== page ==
Bodily autonomy and vaccine requirements

Illustration by Jaida Noble | Vaccine passports like this one may become necessary to do many things such as travel out of the country or even a mall.

Vaccine requirements have brought up questions about bodily autonomy.

Vaccine requirements have started to go into effect all around the country and it is expected that one day something like a vaccine passport will be needed to travel or for crowded areas such as malls or theaters. 

UWT’s vaccine requirement went into effect on Oct. 29, so make sure that you have attested to your vaccination  status or a hold will be placed on your winter quarter registration. All students and personnel are required to be vaccinated and while there are exemptions, there is no exemption for personal beliefs about the vaccine. 

Washington currently requires the COVID-19 vaccine for health care workers and long-term care workers, cabinet agency state employees, and employees in educational settings according to the Washington State Department of Health.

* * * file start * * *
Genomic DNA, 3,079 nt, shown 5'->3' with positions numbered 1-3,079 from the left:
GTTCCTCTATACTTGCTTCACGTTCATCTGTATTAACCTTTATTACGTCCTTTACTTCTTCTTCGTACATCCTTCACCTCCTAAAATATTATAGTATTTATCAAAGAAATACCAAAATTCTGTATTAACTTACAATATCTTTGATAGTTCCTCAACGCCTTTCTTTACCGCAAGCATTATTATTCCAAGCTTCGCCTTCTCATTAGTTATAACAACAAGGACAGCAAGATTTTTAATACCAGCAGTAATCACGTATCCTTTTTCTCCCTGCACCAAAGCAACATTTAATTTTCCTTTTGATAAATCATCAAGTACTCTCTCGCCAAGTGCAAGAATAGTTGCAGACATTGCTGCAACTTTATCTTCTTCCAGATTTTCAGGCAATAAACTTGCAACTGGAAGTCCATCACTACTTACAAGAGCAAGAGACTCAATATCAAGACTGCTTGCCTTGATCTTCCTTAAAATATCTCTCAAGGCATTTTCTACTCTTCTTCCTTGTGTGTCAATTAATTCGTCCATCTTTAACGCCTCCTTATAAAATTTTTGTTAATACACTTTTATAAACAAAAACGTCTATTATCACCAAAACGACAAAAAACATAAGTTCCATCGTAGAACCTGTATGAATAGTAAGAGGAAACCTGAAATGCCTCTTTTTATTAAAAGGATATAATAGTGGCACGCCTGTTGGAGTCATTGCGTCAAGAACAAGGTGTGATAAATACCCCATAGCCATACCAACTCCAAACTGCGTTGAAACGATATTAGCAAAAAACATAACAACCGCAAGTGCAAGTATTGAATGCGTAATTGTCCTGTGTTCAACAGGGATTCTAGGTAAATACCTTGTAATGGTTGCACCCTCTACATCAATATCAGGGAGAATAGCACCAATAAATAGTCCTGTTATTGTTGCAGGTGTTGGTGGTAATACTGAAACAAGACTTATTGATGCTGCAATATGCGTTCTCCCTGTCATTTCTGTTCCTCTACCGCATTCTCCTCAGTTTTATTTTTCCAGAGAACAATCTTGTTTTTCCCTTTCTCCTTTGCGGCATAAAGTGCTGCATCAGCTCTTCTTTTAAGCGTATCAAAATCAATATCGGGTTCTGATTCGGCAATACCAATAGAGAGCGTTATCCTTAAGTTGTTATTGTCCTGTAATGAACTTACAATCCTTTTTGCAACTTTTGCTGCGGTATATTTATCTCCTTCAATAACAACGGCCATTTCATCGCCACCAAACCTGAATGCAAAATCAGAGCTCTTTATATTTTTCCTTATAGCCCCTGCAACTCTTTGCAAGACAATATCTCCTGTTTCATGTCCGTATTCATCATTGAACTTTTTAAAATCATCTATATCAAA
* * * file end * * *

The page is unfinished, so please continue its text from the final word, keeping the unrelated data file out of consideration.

However, vaccine requirements bring up the question of bodily autonomy. 

I’ve seen protesters use the slogan “My body, my choice” while protesting the vaccine requirement. Which isn’t really the right slogan for the cause so if I may, anti-vaxxers, can I propose a new slogan for you? 

“It’s my choice, but everybody is impacted,” basically that means sure it is your choice but see, your choice impacts others. 

Now, I know some of you are wondering, but Remi, how is abortion a different conversation than requiring vaccines?

So, here is what makes requiring the vaccine different than abortion. Abortion isn’t contagious. Pregnancy isn’t contagious. However, COVID-19 is. Especially the Delta variant.

Getting a vaccine does affect others. If you are not vaccinated you are more likely to spread COVID-19 due to the higher chance of getting infected, according to the CDC. When you get infected you infect others, even if you are being as careful as you possibly could be, no precaution is 100% effective and there is always a risk. 

There are many examples of things that “should” have bodily autonomy but don’t. 

For example, sure it is your right to get drunk and drive a vehicle or operate heavy machinery. But, law enforcement will still send you to jail because what you are doing is dangerous to others and yourself.

Another one is smoking in a crowded building. Again, you have a right to do so but, you will be sent to jail as it is a health hazard to others. 

Abortion doesn’t put the general public in danger. The scope of impact for abortion is very narrow. I will say it again and again until I am blue in the face. I’m so tired of hearing this conversation. 

It is your body but the choice doesn’t stay inside your body. It affects everyone.

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